Losing fans, the NHL needs Avery’s antics

Sean Avery is a punk.

His antics have been talked about, speculated on and even changed the NHL’ rule book.

He gets into heated arguments with fans when he’s on the road, gets very personal on the ice with players and has been rumored, on multiple occasions, to have had behind the scenes confrontations with coaches and players around the league, to which even his decency as a human being has been put to question.

Some say he’s bad for the game, others vow he will get his one day. Either way, one thing cannot be debated and it’s the reality that Avery is the perfect heel. Good or bad, he brings excitement.

Avery’s comments Tuesday, about ex-girlfriend, Hollywood starlet Elisha Cuthbert and her current boyfriend, Calgary defenseman Dion Phaneuf, were unwarranted and inappropriate, albeit entertaining. Hours before Avery’s struggling Dallas Stars took on Phaneuf’s Flames in Calgary, Avery made light of his concern with Cuthbert being leaving him for other players in the league. His comments instantly ignited a feud.

The few childish slanders brought upon a tide of fans wanting to know what was said and more accurately what did Avery do now? The fair-weather hockey world was abuzz with conversation over the scandalous misanthrope and what fireworks could occur when both players met later in the evening.

But staying on par with Bettman’s “new” NHL, the excitement was quickly policed, when word came from NHL’s front office that because of his choice of words, Avery will be suspended not only for the Calgary game, but for an indefinite amount of time. The insta-suspension turned a can’t miss contest between two mid-level Western Conference teams, into just another game. In fact, the slogan for Bettman’s regime since the lockout should be, “It’s just another game”.

With recent news that the lingering recession could cripple the American NHL markets, U.S. hockey fans need a reason to pay attention. Ticket sales will drop and viewers will remain uninterested unless things change. Seven-goal games and never-ending special teams play have not generated much interest, but rather assisted in extinguishing rivalries, by taking the focus off the little things that make the game great. Hockey’s trademark, physicality and toughness, are being phased out due to the critical use of the two referee system. Fighting has remained, but with the instigator rule in place, even that has lost much of its luster and pure grittiness.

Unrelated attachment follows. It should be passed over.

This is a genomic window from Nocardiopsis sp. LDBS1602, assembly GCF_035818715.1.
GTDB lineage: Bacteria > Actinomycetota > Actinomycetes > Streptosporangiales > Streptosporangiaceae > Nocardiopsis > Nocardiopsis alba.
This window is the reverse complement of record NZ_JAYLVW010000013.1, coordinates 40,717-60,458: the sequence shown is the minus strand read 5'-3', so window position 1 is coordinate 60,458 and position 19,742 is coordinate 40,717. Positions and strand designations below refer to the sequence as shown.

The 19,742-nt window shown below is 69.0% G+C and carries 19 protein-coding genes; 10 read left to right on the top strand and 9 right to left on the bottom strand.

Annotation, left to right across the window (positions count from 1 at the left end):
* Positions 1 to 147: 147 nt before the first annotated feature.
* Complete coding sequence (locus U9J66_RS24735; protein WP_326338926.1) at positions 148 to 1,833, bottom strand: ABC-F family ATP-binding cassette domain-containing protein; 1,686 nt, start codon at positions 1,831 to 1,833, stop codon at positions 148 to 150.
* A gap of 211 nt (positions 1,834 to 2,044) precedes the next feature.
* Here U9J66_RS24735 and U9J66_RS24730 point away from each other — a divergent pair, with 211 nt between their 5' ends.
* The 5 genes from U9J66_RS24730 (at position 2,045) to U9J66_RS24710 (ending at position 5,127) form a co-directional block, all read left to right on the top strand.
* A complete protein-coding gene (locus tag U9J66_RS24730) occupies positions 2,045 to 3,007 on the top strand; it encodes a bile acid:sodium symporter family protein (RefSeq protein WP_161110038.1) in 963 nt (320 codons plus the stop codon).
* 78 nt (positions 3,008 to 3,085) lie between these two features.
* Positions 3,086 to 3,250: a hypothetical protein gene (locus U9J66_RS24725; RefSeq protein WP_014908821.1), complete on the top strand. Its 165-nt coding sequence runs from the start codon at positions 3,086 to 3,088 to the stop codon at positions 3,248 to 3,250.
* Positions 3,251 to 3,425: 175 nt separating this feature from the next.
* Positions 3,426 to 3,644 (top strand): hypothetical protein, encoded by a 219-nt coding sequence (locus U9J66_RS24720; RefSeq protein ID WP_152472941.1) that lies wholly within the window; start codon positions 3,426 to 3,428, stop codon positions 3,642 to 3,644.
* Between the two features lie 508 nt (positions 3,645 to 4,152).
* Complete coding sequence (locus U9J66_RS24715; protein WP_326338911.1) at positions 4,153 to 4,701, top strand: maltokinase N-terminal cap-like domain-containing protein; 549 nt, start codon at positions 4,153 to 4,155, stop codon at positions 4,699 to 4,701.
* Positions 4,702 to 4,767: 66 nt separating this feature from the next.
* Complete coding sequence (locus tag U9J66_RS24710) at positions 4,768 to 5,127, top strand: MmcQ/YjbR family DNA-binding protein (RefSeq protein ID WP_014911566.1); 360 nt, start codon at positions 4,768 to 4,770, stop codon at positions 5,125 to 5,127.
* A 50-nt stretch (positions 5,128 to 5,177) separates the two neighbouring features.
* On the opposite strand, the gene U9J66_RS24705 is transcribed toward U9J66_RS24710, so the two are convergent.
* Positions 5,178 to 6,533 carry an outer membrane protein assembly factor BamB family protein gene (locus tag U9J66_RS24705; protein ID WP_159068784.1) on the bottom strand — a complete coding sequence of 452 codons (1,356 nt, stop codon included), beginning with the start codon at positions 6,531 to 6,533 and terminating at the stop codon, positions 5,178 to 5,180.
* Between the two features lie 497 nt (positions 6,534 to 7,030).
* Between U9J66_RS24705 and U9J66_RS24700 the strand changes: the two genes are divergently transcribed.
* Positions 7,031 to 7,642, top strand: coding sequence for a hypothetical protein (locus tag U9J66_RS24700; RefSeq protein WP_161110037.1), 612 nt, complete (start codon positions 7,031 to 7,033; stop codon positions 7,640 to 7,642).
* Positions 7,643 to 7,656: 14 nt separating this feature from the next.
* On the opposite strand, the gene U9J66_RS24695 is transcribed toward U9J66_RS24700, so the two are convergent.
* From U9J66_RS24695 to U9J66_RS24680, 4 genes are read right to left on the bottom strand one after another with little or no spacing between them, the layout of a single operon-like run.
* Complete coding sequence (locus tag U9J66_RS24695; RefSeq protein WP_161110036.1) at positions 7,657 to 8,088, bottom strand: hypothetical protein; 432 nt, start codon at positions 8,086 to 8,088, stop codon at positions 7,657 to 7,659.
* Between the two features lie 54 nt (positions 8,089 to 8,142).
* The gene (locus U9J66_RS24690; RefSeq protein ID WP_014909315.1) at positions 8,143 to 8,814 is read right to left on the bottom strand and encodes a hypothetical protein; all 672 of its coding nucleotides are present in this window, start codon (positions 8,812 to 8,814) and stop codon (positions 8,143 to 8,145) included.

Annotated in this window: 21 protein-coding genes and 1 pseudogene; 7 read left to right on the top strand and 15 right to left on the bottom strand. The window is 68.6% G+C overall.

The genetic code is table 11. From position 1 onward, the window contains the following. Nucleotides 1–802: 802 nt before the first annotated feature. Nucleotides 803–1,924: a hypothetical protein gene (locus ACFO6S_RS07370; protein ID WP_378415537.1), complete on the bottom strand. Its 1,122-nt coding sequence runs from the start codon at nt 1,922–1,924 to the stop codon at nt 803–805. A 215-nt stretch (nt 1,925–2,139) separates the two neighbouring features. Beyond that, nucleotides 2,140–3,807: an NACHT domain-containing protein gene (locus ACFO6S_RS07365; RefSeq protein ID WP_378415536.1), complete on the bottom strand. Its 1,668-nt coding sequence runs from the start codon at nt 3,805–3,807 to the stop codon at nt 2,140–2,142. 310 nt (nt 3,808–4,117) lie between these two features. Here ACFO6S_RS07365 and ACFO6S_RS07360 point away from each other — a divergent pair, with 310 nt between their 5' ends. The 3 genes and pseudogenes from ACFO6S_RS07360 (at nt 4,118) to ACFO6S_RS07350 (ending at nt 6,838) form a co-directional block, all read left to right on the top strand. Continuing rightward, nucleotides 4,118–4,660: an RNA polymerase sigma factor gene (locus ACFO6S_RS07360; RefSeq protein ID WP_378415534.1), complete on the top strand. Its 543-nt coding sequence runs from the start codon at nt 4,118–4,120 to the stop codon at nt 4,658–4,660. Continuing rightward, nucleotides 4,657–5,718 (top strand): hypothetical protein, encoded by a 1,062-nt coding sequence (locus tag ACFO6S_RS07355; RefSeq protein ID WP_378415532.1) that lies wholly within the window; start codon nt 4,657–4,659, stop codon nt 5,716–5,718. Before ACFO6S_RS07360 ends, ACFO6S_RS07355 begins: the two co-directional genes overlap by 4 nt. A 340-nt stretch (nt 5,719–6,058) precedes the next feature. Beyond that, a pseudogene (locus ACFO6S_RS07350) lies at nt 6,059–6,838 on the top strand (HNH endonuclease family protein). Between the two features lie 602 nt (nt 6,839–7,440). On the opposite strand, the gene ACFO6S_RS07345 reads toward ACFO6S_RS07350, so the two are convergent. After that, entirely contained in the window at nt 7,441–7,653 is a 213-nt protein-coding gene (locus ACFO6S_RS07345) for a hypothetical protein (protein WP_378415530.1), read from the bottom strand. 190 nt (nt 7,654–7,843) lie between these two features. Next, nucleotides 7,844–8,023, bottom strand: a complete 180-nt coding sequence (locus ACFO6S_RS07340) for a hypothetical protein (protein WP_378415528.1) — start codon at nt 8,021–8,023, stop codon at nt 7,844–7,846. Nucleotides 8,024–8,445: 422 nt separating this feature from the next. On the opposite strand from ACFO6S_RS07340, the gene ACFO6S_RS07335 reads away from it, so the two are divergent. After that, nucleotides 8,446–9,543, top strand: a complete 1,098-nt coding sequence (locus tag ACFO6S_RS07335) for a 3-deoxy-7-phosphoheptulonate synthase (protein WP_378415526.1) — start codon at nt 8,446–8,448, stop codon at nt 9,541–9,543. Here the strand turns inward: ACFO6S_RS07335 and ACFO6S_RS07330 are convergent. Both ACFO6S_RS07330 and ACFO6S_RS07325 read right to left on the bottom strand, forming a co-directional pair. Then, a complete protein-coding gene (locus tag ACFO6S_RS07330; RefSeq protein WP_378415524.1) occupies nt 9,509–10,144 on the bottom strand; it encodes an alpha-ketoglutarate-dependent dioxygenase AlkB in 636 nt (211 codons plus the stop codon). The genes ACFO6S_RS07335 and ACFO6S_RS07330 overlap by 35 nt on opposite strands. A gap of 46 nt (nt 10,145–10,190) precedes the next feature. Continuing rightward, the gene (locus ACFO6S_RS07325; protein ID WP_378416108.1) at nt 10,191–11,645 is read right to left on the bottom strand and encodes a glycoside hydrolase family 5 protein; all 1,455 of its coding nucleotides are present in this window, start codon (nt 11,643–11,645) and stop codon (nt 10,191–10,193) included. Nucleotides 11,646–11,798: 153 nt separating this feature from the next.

Sure, there are goals being scored, but the passion and pure emotion of the old NHL has faded. The days of watching the Red Wings and Avalanche grind each other into a pulp in some of the most entertaining hockey contests ever, is unfortunately over.

The Avery snafu is just another pillar to fall, in the un-entertainment of the NHL.

The best businessmen are opportunists. They manage to turn every hand their dealt, bad or good, into something playable. Bettman doesn’t. He should be playing the Avery hand, not folding immediately in fear of backlash. Instead of burying Avery for his spark plug personality and bad guy persona, Bettman should be embracing it. A simple fine and stern warning would have sufficed to satisfy the public relations people, leaving the fans something as well.

Avery is a popular figure in hockey. He’s been a star in two of the biggest markets in the country, New York and Los Angeles. His internship at Vogue magazine over the summer made headlines everywhere and his relationship with Cuthbert was well documented. The rivalry between Avery and Phaneuf over the damsel’s good name would have made every major sports outlet in the country, as well as some entertainment outlets – attention the NHL desperately needs heading into tough times.

But instead of using the media opportunity to work the crowd with one of the best bad guys in all of sports and bring interest to a set a games where they normally was none, the NHL instead, cowered under the pressure of public relations and left their fans hanging out to dry. So, the next time you find yourself asking where your NHL went — just ask Patrick Roy and Jeremy Roenick.

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